Predictions for future of seafood industry

Day one of Seafood Directions 2017 was opened with an encouraging address by Senator the Hon. Anne Ruston, Assistant Minister for Agriculture and Water Resources who welcomed over 350 delegates to the International Convention Centre and set the tone for the two-day conference themed “Sea the Future”.

Minister Ruston declared that Australia’s aquaculture industries are set to double their value to $2 billion following today’s launch of the Federal Government’s National Aquaculture Strategy.  Minister Ruston also launched the Commonwealth Fisheries Policy Statement, committing Australia to further sustainable management and protection of natural marine environments.

Keynote speaker Craig Rispin, Business Futurist for The Future Trends Group utilised his expertise in emerging business, people and technology trends to deliver a presentation on his predictions for the future of the seafood industry.

Rispin predicts that the biggest technological impact on the seafood industry will be the use and reliance on robotics and the influence that Amazon will have on consumer access to seafood and in resolving regional delivery issues of seafood products.

Veronica Papacosta, chair of the newly implemented national peak body Seafood Industry Australia (SIA) announced the key priorities to be addressed by SIA consisting of the improvement of social license and community respect, country of origin labelling in the food service sector, biosecurity, resource allocation and access, seismic testing and a long term surety around access to the Diesel Fuel Rebate for businesses.

Sharing insight from a different area of primary industry, Peter Haydon, general manager marketing for Australian Pork Limited spoke of lessons to be learned from the pork industry and put an offer to the seafood industry to collaborate and share consumer insights to help grow pork and seafood to become Australia’s leading choice of proteins.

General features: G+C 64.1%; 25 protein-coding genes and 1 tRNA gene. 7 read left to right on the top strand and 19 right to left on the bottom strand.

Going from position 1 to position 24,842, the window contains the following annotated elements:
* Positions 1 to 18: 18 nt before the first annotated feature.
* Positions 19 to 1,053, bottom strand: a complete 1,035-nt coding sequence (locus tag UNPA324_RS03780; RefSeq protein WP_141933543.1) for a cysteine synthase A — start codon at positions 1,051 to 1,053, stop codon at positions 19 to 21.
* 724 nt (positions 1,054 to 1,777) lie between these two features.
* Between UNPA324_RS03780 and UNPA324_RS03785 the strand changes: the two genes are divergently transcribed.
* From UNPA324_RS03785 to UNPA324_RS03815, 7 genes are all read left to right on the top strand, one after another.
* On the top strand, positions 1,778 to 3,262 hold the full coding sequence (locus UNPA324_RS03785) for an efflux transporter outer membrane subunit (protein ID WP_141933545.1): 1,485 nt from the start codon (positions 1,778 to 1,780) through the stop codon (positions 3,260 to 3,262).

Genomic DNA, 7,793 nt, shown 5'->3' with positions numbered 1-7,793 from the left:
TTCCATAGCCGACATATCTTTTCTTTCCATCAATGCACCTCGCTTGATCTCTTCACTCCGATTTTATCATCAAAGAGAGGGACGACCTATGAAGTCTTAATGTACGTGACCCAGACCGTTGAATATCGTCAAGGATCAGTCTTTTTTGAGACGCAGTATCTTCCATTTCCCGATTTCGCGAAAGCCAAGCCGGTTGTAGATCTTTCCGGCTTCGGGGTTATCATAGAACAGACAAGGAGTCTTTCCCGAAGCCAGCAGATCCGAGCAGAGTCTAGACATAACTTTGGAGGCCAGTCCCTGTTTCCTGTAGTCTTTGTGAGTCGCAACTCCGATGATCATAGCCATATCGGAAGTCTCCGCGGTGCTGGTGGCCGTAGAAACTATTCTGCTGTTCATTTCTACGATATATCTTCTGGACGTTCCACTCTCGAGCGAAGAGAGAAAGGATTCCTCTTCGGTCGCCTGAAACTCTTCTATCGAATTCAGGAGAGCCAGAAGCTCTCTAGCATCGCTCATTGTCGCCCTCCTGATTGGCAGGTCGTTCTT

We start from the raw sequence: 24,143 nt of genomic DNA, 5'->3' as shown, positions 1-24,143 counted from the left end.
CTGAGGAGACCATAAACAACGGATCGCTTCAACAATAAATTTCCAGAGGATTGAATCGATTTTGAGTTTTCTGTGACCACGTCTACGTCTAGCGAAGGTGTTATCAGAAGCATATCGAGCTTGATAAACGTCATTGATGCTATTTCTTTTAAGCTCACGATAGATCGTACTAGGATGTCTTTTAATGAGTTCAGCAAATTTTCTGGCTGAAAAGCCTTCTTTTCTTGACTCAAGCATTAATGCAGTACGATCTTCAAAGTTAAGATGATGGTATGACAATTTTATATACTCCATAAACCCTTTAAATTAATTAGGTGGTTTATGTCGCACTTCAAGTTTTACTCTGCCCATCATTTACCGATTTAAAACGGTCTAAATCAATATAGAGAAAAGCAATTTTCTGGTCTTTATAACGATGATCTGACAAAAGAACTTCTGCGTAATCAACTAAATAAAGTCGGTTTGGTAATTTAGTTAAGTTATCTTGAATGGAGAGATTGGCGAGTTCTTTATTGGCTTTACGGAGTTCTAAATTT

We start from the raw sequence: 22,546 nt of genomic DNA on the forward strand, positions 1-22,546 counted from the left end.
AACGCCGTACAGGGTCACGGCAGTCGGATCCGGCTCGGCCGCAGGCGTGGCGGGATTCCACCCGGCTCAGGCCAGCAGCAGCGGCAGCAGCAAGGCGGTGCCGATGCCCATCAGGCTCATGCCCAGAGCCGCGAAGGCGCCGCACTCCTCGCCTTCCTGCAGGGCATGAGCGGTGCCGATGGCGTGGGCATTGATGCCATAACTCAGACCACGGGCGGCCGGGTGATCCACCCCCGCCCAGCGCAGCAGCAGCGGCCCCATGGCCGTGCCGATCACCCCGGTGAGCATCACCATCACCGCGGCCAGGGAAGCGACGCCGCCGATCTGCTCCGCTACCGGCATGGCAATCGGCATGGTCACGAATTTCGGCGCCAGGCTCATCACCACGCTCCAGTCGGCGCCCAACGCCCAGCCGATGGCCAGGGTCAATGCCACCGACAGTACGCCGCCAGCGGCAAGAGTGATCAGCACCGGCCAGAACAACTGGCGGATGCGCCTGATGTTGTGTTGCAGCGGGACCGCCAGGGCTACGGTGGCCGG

Jonathen Arul is the co-founder of Mawio Farms and spoke about the potential of insect derived protein as the future of aquaculture feed.  Arul explained how his company is utilising Black Soldier Flies to turn bio-waste into fish feed in Dar es Salaam, Tanzania and how important the innovation has been in creating jobs and fueling economic prosperity in the area.

The afternoon program was divided into three sessions covering safety management and gear technology, connecting with community and consumers and the environment and improving fisheries productivity.

Patrick Hone, executive director of Fisheries Research and Development Corporation concluded the first day of the conference summarising the highlights of the day.  Inspired by Nick Bowditch from the Mentoring Club, Hone reflected on the importance of telling the seafood industry’s story and how we have 40,000 years of indigenous fishing seafood culture, rich in tradition to help connect the community with seafood.

Hone also pondered the need to modernise the industry and the opportunity to carbon neutralise the fishing industry in the near future.

This year saw conference live streaming registration offered to allow access to every presentation held in the main conference room.   Day two of the conference can also be accessed via live streaming registration and will have communications links available for questions and interactions with conference panels in live time.

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